Ligonier Ministries Blog

Ligonier Ministries
Ligonier Ministries
  1. No soldier should go into battle unequipped. Yet how many members of the armed forces risk their lives around the world without access to the Word of God or trusted Christian teaching? Dr. R.C. Sproul established Ligonier Ministries’ Military Chaplain Outreach to provide a spiritual supply line for servicemen and women around the world, equipping them for the fight of faith. Your generous support today can bolster this outreach by delivering free discipleship resource packages: Copies of the Reformation Study Bible, Student Edition Bulk subscriptions to Tabletalk magazine Print and Digital Books from Ligonier Ministries Access to Ligonier Connect And More Supplying a Critical Need Thanks to your support, chaplains can receive credits to obtain the specific resources that will best serve the troops and families to whom they minister. A few years ago, we spoke with Chaplain Jim Carter, a former seminary student of Dr. Sproul’s and a longtime friend of Ligonier, about how essential it is for the military to be well supplied and spiritually fed. Watch below. Support the Troops We do not want to see anyone enter the fray unprepared. By God’s grace, your gift today can help make the difference, outfitting chaplains, soldiers, and their families with the unassailable truth of the gospel.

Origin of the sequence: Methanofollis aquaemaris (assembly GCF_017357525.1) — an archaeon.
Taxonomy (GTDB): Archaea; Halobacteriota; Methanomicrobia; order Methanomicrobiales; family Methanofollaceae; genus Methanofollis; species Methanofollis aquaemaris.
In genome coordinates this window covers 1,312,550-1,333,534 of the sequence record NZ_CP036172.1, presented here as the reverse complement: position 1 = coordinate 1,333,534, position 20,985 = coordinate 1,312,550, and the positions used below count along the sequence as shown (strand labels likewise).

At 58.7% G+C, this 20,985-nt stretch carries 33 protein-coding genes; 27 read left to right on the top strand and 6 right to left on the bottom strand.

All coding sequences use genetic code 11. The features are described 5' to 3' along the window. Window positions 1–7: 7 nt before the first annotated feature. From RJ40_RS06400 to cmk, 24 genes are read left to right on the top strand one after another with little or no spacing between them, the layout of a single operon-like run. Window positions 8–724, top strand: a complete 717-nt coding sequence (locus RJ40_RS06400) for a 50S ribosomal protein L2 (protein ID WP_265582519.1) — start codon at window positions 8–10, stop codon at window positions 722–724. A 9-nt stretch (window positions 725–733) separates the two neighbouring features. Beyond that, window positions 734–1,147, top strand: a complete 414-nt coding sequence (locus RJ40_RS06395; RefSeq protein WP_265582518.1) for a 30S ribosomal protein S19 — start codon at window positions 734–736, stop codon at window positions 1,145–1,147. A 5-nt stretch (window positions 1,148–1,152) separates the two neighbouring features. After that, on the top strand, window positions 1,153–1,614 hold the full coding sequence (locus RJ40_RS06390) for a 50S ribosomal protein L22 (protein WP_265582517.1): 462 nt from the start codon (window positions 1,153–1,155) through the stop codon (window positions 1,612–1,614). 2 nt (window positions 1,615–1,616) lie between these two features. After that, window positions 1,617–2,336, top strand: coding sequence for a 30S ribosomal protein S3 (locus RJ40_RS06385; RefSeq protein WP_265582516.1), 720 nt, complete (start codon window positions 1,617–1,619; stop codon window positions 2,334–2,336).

2. People serving in the armed forces today face many ongoing spiritual battles. As military chaplains minister to soldiers and their families, we want to ensure that they’re amply outfitted with gospel-centered discipleship resources. Your support makes it possible to supply chaplains with custom resource packages so they can faithfully minister to those under their charge. Chaplain Chadwick Potts recently told us about the important role that Ligonier’s resources have played in his ministry to men and women in the armed forces: “Thank you so much for your support of the chaplaincy. In the Air Force, faithful Christians are consistently put in difficult situations. These resources are going to help strengthen the faith of those in our care and enable them to disciple others.” Today, more than 600 military chaplains partner with Ligonier. Most of these chaplains are ministering to thousands of servicemen and women at a time, providing trusted books, teaching series, the Reformation Study Bible, Tabletalk magazine, and more. Thanks to the financial generosity of those who support this outreach and want to see it grow, our partner chaplains serve more than 1,000,000 people, including men and women in uniform as well as their families. Thousands more on the front lines and the home front are eager to receive biblical discipleship materials. By God’s grace, your gift of $30, $50, or $100 can provide a spiritual supply line for soldiers, military families, and chaplains, arming God’s people with truth so they can stand firm in the faith and honor the Lord wherever He stations them. Give today. Thank you for prayerfully considering this opportunity to minister to the armed forces through your generous support.